Alright.  Now that that’s out of the way, let’s get to the code.  Start off by adding the following jQuery code to your _Layout.cshtml file (make sure you have imported the jQuery libraries for this to work and feel free to adjust the fadein, fadeout and delay times as you see fit):

<script language="javascript" type="text/javascript">
     $(document).ready(function () {
          $("#NotificationBox").fadeIn(5000);

          if ($("#NotificationBox").attr('class').split(' ').slice(-1) == "nb-success") {
               $("#NotificationBox").delay(3000).fadeOut(1000);
          }
     });
</script>

After you’ve added the jQuery code to your _Layout.cshtml file, determine where you would like the notification to be displayed at. Mine is also in the _Layout.cshtml file. Just copy and paste this where you want it to go:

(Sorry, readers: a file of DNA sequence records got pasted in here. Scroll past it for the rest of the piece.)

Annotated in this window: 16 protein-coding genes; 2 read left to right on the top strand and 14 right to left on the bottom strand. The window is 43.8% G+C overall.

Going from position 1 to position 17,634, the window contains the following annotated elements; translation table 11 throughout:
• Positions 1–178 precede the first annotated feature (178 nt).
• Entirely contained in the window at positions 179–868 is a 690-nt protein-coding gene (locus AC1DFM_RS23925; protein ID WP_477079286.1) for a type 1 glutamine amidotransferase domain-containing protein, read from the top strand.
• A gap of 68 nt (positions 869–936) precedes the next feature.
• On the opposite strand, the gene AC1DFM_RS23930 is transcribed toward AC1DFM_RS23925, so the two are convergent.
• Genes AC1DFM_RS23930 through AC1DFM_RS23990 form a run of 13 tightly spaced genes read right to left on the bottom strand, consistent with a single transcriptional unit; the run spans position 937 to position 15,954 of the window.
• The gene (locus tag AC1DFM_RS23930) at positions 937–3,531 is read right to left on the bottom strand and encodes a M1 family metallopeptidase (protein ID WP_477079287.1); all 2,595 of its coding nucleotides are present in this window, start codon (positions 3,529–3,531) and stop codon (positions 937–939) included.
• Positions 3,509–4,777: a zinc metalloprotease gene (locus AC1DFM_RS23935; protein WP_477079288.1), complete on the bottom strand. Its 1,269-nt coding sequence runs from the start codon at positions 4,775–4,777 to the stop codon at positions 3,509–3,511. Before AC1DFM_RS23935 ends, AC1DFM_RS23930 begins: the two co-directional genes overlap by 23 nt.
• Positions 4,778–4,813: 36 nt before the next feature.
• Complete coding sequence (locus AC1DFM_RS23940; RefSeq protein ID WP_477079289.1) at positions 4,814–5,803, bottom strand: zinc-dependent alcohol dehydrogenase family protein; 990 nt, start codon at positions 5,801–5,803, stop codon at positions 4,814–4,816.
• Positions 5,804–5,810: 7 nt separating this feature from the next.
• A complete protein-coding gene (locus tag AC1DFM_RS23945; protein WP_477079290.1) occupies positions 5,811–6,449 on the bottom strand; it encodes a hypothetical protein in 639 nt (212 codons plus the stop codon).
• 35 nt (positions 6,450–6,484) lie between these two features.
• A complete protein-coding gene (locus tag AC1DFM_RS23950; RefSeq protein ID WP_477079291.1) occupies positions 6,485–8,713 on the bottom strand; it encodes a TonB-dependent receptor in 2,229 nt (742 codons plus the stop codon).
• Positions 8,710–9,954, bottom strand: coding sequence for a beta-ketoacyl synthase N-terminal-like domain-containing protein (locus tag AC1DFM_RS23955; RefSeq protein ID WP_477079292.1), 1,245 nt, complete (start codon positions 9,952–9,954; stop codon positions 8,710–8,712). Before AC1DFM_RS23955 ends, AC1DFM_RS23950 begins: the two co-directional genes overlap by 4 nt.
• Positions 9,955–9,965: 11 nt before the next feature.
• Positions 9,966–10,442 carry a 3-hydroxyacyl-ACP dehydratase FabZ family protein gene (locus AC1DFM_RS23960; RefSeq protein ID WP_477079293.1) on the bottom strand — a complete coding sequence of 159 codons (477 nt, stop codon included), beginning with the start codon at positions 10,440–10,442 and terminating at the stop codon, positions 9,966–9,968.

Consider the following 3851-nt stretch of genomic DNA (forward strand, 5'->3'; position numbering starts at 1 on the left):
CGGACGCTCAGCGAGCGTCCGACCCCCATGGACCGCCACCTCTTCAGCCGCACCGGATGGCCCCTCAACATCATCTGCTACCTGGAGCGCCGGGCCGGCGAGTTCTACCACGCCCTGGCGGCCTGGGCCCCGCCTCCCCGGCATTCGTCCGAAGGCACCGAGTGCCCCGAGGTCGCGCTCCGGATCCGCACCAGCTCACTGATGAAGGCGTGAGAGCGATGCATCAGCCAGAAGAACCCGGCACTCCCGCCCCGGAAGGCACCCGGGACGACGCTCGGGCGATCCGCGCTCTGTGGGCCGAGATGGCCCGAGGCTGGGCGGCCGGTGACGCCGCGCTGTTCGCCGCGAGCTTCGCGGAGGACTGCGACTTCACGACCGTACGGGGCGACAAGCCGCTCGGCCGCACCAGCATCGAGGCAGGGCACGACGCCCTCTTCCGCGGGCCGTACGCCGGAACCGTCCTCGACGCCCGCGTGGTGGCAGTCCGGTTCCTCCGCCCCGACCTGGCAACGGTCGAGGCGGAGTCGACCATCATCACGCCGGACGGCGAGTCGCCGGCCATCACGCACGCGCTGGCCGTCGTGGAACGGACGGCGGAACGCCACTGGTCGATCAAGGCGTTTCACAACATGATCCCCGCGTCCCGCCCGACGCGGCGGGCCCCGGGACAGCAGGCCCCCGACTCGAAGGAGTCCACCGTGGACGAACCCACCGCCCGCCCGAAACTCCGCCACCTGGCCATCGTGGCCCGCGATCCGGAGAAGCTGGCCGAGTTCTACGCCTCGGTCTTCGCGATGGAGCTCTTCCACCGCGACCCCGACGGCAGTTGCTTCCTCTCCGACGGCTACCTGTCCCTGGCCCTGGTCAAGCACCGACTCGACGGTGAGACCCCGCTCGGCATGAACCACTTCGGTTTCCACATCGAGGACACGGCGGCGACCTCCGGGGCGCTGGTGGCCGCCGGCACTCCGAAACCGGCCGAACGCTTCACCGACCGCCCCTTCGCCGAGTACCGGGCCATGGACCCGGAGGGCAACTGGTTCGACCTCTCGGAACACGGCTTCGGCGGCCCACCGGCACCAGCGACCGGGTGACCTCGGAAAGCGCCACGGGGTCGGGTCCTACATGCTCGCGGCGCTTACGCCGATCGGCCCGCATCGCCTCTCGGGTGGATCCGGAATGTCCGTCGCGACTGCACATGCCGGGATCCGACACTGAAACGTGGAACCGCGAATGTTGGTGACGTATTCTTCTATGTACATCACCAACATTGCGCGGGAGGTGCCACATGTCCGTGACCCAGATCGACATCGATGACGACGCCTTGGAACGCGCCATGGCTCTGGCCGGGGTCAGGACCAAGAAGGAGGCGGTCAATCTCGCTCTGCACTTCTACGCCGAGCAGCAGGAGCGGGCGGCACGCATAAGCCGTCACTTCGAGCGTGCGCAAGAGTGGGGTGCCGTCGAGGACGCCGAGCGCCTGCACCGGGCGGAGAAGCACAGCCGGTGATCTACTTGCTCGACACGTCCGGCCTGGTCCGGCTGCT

@if (TempData["Notification"] != null)
{
     <div id="NotificationBox" class="@TempData["NotificationCSS"]" style="display: none">
          @TempData["Notification"]
     </div>
}

Now add the following the CSS classes to your Site.css file (You can download the images here and make sure they’re in Content\images):

/* Notification styles
-----------------------------------------------------------*/
.notificationbox
{
z-index: 1000;
padding: 12px 10px 10px 30px;
margin-top: 10px;
	box-shadow: 5px 5px 10px #000;
	display: none;
	width: 550px;
}

.nb-success
{
color: #060;
	background: #cfc url(images/ok.gif) no-repeat 8px 12px;
}

.nb-error
{
color: #c00;
	background: #fcc url(images/fail.gif) no-repeat 8px 12px;
}

.nb-warning
{
color: #c60;
	background: #ffc url(images/warn.gif) no-repeat 8px 12px;
}